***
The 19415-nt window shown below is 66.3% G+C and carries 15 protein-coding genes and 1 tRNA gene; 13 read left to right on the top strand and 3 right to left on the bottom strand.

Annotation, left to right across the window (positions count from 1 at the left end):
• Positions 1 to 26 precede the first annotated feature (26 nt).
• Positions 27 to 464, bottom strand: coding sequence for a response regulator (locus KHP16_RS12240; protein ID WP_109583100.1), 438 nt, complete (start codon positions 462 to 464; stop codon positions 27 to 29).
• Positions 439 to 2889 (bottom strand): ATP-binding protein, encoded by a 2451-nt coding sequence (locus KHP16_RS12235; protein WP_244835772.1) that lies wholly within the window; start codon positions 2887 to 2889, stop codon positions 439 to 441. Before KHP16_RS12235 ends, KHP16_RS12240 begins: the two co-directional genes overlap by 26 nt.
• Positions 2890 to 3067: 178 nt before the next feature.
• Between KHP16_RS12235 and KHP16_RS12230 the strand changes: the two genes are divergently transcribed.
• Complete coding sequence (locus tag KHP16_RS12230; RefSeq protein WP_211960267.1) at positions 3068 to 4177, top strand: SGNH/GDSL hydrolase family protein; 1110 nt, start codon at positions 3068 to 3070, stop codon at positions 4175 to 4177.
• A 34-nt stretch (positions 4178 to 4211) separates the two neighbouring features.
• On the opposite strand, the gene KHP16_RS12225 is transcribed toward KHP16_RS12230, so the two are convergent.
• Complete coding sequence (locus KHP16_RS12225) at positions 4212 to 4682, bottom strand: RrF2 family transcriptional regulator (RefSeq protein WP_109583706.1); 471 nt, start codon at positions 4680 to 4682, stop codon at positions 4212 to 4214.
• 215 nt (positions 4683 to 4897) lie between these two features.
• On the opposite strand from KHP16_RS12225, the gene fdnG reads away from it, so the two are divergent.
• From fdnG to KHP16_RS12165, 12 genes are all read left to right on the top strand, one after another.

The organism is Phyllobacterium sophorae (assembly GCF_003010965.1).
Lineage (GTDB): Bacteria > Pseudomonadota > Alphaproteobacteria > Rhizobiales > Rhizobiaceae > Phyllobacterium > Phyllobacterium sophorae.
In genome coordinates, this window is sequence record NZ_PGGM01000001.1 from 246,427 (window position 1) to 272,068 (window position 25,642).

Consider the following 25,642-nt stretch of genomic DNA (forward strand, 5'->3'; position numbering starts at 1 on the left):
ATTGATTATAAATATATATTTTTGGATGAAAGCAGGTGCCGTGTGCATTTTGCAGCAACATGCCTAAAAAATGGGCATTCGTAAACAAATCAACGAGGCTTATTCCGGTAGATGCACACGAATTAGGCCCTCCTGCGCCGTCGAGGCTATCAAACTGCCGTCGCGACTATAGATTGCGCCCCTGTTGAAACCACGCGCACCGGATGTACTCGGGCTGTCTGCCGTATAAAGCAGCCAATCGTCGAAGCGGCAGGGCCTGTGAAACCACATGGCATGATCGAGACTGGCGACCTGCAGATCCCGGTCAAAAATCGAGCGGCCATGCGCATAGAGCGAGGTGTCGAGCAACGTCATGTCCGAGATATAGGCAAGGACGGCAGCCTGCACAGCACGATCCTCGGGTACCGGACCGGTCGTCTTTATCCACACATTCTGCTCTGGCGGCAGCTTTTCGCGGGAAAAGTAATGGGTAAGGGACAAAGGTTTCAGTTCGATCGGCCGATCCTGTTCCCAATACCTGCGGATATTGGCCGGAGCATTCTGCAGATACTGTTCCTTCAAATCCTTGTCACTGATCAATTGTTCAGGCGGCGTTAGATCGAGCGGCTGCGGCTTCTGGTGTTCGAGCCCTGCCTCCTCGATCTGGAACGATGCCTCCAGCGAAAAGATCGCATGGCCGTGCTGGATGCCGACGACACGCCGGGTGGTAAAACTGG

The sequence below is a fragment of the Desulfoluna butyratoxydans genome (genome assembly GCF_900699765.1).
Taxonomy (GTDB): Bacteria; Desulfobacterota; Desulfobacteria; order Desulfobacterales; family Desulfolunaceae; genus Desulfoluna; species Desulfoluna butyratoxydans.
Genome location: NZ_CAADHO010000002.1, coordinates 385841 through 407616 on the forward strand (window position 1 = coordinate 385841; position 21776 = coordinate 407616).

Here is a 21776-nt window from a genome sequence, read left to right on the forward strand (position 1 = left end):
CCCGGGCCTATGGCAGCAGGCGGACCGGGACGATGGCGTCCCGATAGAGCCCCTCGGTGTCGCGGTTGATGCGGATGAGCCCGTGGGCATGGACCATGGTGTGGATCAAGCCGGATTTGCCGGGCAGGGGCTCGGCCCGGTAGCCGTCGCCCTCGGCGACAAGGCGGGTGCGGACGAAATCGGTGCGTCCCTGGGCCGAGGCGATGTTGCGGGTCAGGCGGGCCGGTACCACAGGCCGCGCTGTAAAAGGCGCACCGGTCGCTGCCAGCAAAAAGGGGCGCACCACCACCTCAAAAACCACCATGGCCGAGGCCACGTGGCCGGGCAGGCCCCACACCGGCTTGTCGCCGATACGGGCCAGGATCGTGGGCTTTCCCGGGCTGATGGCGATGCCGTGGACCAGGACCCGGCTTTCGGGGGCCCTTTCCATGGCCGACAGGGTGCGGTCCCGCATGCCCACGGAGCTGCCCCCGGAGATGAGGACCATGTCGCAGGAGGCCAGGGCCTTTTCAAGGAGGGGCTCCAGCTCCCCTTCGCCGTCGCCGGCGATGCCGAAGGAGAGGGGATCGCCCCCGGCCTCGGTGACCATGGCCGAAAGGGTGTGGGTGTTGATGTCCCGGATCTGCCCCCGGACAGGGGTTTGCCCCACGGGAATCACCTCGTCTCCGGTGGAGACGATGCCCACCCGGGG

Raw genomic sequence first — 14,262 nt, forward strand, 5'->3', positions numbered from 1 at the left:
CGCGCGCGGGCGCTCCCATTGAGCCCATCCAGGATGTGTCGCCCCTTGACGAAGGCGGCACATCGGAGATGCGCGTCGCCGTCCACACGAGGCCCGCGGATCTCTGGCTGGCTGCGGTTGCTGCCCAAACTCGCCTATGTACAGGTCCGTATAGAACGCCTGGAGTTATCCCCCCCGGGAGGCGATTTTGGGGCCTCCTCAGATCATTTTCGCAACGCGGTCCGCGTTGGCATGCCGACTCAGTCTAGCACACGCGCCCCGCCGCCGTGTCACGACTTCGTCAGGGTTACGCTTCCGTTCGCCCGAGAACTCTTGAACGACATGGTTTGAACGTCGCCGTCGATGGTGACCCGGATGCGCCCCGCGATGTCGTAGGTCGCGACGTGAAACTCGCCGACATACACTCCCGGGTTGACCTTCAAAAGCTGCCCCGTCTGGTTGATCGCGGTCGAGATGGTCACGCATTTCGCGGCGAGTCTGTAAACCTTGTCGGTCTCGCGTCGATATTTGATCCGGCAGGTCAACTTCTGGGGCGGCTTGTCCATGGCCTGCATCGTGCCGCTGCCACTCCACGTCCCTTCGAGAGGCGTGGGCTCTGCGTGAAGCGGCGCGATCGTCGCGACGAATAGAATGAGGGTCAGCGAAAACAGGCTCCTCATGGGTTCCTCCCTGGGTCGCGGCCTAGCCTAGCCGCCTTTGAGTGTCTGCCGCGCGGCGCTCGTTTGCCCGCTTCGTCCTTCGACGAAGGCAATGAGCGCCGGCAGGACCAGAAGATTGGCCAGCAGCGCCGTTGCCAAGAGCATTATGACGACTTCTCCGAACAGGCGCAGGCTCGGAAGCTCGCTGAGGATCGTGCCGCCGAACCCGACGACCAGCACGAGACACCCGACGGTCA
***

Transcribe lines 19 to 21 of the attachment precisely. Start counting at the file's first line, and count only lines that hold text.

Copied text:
ATTGATTATAAATATATATTTTTGGATGAAAGCAGGTGCCGTGTGCATTTTGCAGCAACATGCCTAAAAAATGGGCATTCGTAAACAAATCAACGAGGCTTATTCCGGTAGATGCACACGAATTAGGCCCTCCTGCGCCGTCGAGGCTATCAAACTGCCGTCGCGACTATAGATTGCGCCCCTGTTGAAACCACGCGCACCGGATGTACTCGGGCTGTCTGCCGTATAAAGCAGCCAATCGTCGAAGCGGCAGGGCCTGTGAAACCACATGGCATGATCGAGACTGGCGACCTGCAGATCCCGGTCAAAAATCGAGCGGCCATGCGCATAGAGCGAGGTGTCGAGCAACGTCATGTCCGAGATATAGGCAAGGACGGCAGCCTGCACAGCACGATCCTCGGGTACCGGACCGGTCGTCTTTATCCACACATTCTGCTCTGGCGGCAGCTTTTCGCGGGAAAAGTAATGGGTAAGGGACAAAGGTTTCAGTTCGATCGGCCGATCCTGTTCCCAATACCTGCGGATATTGGCCGGAGCATTCTGCAGATACTGTTCCTTCAAATCCTTGTCACTGATCAATTGTTCAGGCGGCGTTAGATCGAGCGGCTGCGGCTTCTGGTGTTCGAGCCCTGCCTCCTCGATCTGGAACGATGCCTCCAGCGAAAAGATCGCATGGCCGTGCTGGATGCCGACGACACGCCGGGTGGTAAAACTGG

The sequence below is a fragment of the Desulfoluna butyratoxydans genome (genome assembly GCF_900699765.1).
Taxonomy (GTDB): Bacteria; Desulfobacterota; Desulfobacteria; order Desulfobacterales; family Desulfolunaceae; genus Desulfoluna; species Desulfoluna butyratoxydans.